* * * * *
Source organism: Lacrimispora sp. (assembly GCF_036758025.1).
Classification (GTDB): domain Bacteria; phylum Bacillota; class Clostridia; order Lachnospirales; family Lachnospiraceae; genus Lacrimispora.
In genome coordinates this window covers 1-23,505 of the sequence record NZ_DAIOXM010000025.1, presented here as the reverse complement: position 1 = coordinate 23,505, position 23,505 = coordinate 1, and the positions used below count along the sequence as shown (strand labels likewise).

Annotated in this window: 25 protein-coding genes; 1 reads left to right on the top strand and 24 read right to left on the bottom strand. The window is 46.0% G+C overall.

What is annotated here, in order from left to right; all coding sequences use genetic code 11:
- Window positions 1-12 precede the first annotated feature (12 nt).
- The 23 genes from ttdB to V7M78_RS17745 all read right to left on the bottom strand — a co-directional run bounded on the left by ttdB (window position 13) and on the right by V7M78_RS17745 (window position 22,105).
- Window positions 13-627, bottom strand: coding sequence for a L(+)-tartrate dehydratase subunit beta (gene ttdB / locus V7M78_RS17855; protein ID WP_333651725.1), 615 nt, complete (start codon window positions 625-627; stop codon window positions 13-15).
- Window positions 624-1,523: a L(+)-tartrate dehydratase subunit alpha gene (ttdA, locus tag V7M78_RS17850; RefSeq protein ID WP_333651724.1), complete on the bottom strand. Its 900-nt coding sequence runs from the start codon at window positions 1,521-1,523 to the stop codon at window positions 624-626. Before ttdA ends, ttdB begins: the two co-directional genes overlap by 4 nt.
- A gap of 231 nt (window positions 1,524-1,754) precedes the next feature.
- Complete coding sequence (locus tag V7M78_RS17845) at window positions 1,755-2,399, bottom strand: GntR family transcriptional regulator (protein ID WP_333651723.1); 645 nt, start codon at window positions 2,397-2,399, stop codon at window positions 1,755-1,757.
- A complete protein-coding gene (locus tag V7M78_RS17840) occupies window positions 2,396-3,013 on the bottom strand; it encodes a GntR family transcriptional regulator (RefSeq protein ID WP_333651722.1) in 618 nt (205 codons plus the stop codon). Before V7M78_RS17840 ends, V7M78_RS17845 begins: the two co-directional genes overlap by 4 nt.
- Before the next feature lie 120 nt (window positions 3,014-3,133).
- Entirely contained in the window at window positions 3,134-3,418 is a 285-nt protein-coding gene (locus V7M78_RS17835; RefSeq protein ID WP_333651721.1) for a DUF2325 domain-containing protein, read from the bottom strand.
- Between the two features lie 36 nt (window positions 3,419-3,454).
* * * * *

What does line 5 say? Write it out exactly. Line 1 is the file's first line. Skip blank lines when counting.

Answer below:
What is annotated here, in order from left to right; all coding sequences use genetic code 11: